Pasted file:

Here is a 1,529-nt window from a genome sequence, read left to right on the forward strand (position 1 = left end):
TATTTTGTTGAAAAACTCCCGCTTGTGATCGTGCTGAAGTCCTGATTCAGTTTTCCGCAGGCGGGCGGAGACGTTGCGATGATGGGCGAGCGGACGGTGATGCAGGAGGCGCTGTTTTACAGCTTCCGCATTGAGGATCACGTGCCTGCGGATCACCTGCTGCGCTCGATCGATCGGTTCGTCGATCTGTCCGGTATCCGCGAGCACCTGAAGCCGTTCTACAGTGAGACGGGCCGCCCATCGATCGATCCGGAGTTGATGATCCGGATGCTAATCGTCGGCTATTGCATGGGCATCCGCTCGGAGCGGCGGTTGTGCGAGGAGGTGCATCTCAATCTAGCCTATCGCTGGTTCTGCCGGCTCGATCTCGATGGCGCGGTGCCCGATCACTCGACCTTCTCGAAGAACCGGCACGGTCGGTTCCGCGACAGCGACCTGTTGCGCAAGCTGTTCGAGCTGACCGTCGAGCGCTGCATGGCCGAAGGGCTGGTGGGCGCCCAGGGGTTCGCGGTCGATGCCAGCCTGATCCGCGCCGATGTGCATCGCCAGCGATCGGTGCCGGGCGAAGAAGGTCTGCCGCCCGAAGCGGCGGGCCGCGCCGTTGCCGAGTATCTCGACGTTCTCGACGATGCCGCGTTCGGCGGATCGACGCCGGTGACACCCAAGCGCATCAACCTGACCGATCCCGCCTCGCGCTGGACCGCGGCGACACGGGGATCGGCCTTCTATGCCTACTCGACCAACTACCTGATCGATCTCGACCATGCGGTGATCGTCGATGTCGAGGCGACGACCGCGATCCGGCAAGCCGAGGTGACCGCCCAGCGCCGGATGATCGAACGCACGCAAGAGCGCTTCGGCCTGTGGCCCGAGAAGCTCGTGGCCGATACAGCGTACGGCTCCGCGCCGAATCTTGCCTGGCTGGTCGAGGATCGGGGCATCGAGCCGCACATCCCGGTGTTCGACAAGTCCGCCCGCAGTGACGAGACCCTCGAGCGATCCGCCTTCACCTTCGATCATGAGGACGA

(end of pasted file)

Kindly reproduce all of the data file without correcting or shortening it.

Here is a 1,529-nt window from a genome sequence, read left to right on the forward strand (position 1 = left end):
TATTTTGTTGAAAAACTCCCGCTTGTGATCGTGCTGAAGTCCTGATTCAGTTTTCCGCAGGCGGGCGGAGACGTTGCGATGATGGGCGAGCGGACGGTGATGCAGGAGGCGCTGTTTTACAGCTTCCGCATTGAGGATCACGTGCCTGCGGATCACCTGCTGCGCTCGATCGATCGGTTCGTCGATCTGTCCGGTATCCGCGAGCACCTGAAGCCGTTCTACAGTGAGACGGGCCGCCCATCGATCGATCCGGAGTTGATGATCCGGATGCTAATCGTCGGCTATTGCATGGGCATCCGCTCGGAGCGGCGGTTGTGCGAGGAGGTGCATCTCAATCTAGCCTATCGCTGGTTCTGCCGGCTCGATCTCGATGGCGCGGTGCCCGATCACTCGACCTTCTCGAAGAACCGGCACGGTCGGTTCCGCGACAGCGACCTGTTGCGCAAGCTGTTCGAGCTGACCGTCGAGCGCTGCATGGCCGAAGGGCTGGTGGGCGCCCAGGGGTTCGCGGTCGATGCCAGCCTGATCCGCGCCGATGTGCATCGCCAGCGATCGGTGCCGGGCGAAGAAGGTCTGCCGCCCGAAGCGGCGGGCCGCGCCGTTGCCGAGTATCTCGACGTTCTCGACGATGCCGCGTTCGGCGGATCGACGCCGGTGACACCCAAGCGCATCAACCTGACCGATCCCGCCTCGCGCTGGACCGCGGCGACACGGGGATCGGCCTTCTATGCCTACTCGACCAACTACCTGATCGATCTCGACCATGCGGTGATCGTCGATGTCGAGGCGACGACCGCGATCCGGCAAGCCGAGGTGACCGCCCAGCGCCGGATGATCGAACGCACGCAAGAGCGCTTCGGCCTGTGGCCCGAGAAGCTCGTGGCCGATACAGCGTACGGCTCCGCGCCGAATCTTGCCTGGCTGGTCGAGGATCGGGGCATCGAGCCGCACATCCCGGTGTTCGACAAGTCCGCCCGCAGTGACGAGACCCTCGAGCGATCCGCCTTCACCTTCGATCATGAGGACGA